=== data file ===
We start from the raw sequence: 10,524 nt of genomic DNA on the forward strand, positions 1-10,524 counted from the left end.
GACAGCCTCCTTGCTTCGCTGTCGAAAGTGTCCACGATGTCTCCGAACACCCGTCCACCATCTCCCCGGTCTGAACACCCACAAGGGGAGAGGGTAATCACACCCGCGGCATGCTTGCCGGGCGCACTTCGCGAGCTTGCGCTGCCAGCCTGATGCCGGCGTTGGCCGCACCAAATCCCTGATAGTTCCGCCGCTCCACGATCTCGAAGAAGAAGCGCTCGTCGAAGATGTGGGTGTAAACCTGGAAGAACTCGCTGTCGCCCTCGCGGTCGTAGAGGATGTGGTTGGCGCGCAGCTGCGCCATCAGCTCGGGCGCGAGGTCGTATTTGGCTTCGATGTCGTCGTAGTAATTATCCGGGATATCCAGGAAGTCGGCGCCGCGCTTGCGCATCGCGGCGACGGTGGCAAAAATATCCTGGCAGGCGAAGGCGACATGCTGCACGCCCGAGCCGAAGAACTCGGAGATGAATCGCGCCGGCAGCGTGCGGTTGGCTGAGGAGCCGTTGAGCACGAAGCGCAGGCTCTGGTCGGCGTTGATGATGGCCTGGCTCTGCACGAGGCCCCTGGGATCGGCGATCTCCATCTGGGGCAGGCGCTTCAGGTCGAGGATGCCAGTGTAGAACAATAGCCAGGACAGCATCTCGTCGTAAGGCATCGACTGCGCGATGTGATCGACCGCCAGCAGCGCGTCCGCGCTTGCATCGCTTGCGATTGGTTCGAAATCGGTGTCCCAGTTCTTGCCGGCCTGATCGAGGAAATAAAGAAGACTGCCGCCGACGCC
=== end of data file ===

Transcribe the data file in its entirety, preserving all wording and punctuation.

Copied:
We start from the raw sequence: 10,524 nt of genomic DNA on the forward strand, positions 1-10,524 counted from the left end.
GACAGCCTCCTTGCTTCGCTGTCGAAAGTGTCCACGATGTCTCCGAACACCCGTCCACCATCTCCCCGGTCTGAACACCCACAAGGGGAGAGGGTAATCACACCCGCGGCATGCTTGCCGGGCGCACTTCGCGAGCTTGCGCTGCCAGCCTGATGCCGGCGTTGGCCGCACCAAATCCCTGATAGTTCCGCCGCTCCACGATCTCGAAGAAGAAGCGCTCGTCGAAGATGTGGGTGTAAACCTGGAAGAACTCGCTGTCGCCCTCGCGGTCGTAGAGGATGTGGTTGGCGCGCAGCTGCGCCATCAGCTCGGGCGCGAGGTCGTATTTGGCTTCGATGTCGTCGTAGTAATTATCCGGGATATCCAGGAAGTCGGCGCCGCGCTTGCGCATCGCGGCGACGGTGGCAAAAATATCCTGGCAGGCGAAGGCGACATGCTGCACGCCCGAGCCGAAGAACTCGGAGATGAATCGCGCCGGCAGCGTGCGGTTGGCTGAGGAGCCGTTGAGCACGAAGCGCAGGCTCTGGTCGGCGTTGATGATGGCCTGGCTCTGCACGAGGCCCCTGGGATCGGCGATCTCCATCTGGGGCAGGCGCTTCAGGTCGAGGATGCCAGTGTAGAACAATAGCCAGGACAGCATCTCGTCGTAAGGCATCGACTGCGCGATGTGATCGACCGCCAGCAGCGCGTCCGCGCTTGCATCGCTTGCGATTGGTTCGAAATCGGTGTCCCAGTTCTTGCCGGCCTGATCGAGGAAATAAAGAAGACTGCCGCCGACGCC